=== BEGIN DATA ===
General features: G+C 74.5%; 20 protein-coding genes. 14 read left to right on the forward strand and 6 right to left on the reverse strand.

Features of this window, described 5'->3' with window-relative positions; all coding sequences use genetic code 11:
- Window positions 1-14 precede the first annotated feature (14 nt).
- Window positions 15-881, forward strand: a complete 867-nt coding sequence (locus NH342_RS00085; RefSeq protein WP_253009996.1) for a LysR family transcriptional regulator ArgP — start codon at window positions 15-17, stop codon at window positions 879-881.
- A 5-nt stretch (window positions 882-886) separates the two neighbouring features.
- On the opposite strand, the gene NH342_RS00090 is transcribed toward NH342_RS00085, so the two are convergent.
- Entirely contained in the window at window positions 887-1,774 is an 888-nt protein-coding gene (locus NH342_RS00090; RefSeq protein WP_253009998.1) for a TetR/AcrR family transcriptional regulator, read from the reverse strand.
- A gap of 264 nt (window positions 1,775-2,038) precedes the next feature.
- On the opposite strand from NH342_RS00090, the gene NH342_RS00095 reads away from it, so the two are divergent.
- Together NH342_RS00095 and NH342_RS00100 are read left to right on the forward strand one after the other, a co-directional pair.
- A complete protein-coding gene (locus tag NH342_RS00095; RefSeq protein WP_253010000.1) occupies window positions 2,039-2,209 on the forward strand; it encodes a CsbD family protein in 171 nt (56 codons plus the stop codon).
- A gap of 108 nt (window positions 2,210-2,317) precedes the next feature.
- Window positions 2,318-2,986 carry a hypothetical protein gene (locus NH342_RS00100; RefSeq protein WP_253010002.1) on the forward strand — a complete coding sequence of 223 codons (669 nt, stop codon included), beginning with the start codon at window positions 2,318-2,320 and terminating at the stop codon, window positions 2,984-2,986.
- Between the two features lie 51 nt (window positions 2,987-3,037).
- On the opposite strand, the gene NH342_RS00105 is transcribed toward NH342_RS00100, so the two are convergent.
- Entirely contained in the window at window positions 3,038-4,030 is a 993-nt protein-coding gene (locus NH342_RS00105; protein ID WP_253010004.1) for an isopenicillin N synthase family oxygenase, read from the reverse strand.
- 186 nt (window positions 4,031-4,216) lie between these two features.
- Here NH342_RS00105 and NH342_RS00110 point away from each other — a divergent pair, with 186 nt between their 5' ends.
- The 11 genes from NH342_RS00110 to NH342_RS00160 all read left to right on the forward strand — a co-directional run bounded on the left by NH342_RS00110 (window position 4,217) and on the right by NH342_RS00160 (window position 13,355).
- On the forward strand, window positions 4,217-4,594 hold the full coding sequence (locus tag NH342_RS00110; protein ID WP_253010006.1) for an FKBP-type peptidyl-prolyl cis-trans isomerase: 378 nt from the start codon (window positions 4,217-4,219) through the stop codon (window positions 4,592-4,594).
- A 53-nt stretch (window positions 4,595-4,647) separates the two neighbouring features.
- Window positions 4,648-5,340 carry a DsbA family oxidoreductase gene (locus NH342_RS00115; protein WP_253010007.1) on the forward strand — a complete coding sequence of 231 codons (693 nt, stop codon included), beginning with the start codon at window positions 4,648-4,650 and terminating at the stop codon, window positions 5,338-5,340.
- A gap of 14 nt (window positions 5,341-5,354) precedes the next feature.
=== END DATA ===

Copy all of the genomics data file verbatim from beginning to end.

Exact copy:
General features: G+C 74.5%; 20 protein-coding genes. 14 read left to right on the forward strand and 6 right to left on the reverse strand.

Features of this window, described 5'->3' with window-relative positions; all coding sequences use genetic code 11:
- Window positions 1-14 precede the first annotated feature (14 nt).
- Window positions 15-881, forward strand: a complete 867-nt coding sequence (locus NH342_RS00085; RefSeq protein WP_253009996.1) for a LysR family transcriptional regulator ArgP — start codon at window positions 15-17, stop codon at window positions 879-881.
- A 5-nt stretch (window positions 882-886) separates the two neighbouring features.
- On the opposite strand, the gene NH342_RS00090 is transcribed toward NH342_RS00085, so the two are convergent.
- Entirely contained in the window at window positions 887-1,774 is an 888-nt protein-coding gene (locus NH342_RS00090; RefSeq protein WP_253009998.1) for a TetR/AcrR family transcriptional regulator, read from the reverse strand.
- A gap of 264 nt (window positions 1,775-2,038) precedes the next feature.
- On the opposite strand from NH342_RS00090, the gene NH342_RS00095 reads away from it, so the two are divergent.
- Together NH342_RS00095 and NH342_RS00100 are read left to right on the forward strand one after the other, a co-directional pair.
- A complete protein-coding gene (locus tag NH342_RS00095; RefSeq protein WP_253010000.1) occupies window positions 2,039-2,209 on the forward strand; it encodes a CsbD family protein in 171 nt (56 codons plus the stop codon).
- A gap of 108 nt (window positions 2,210-2,317) precedes the next feature.
- Window positions 2,318-2,986 carry a hypothetical protein gene (locus NH342_RS00100; RefSeq protein WP_253010002.1) on the forward strand — a complete coding sequence of 223 codons (669 nt, stop codon included), beginning with the start codon at window positions 2,318-2,320 and terminating at the stop codon, window positions 2,984-2,986.
- Between the two features lie 51 nt (window positions 2,987-3,037).
- On the opposite strand, the gene NH342_RS00105 is transcribed toward NH342_RS00100, so the two are convergent.
- Entirely contained in the window at window positions 3,038-4,030 is a 993-nt protein-coding gene (locus NH342_RS00105; protein ID WP_253010004.1) for an isopenicillin N synthase family oxygenase, read from the reverse strand.
- 186 nt (window positions 4,031-4,216) lie between these two features.
- Here NH342_RS00105 and NH342_RS00110 point away from each other — a divergent pair, with 186 nt between their 5' ends.
- The 11 genes from NH342_RS00110 to NH342_RS00160 all read left to right on the forward strand — a co-directional run bounded on the left by NH342_RS00110 (window position 4,217) and on the right by NH342_RS00160 (window position 13,355).
- On the forward strand, window positions 4,217-4,594 hold the full coding sequence (locus tag NH342_RS00110; protein ID WP_253010006.1) for an FKBP-type peptidyl-prolyl cis-trans isomerase: 378 nt from the start codon (window positions 4,217-4,219) through the stop codon (window positions 4,592-4,594).
- A 53-nt stretch (window positions 4,595-4,647) separates the two neighbouring features.
- Window positions 4,648-5,340 carry a DsbA family oxidoreductase gene (locus NH342_RS00115; protein WP_253010007.1) on the forward strand — a complete coding sequence of 231 codons (693 nt, stop codon included), beginning with the start codon at window positions 4,648-4,650 and terminating at the stop codon, window positions 5,338-5,340.
- A gap of 14 nt (window positions 5,341-5,354) precedes the next feature.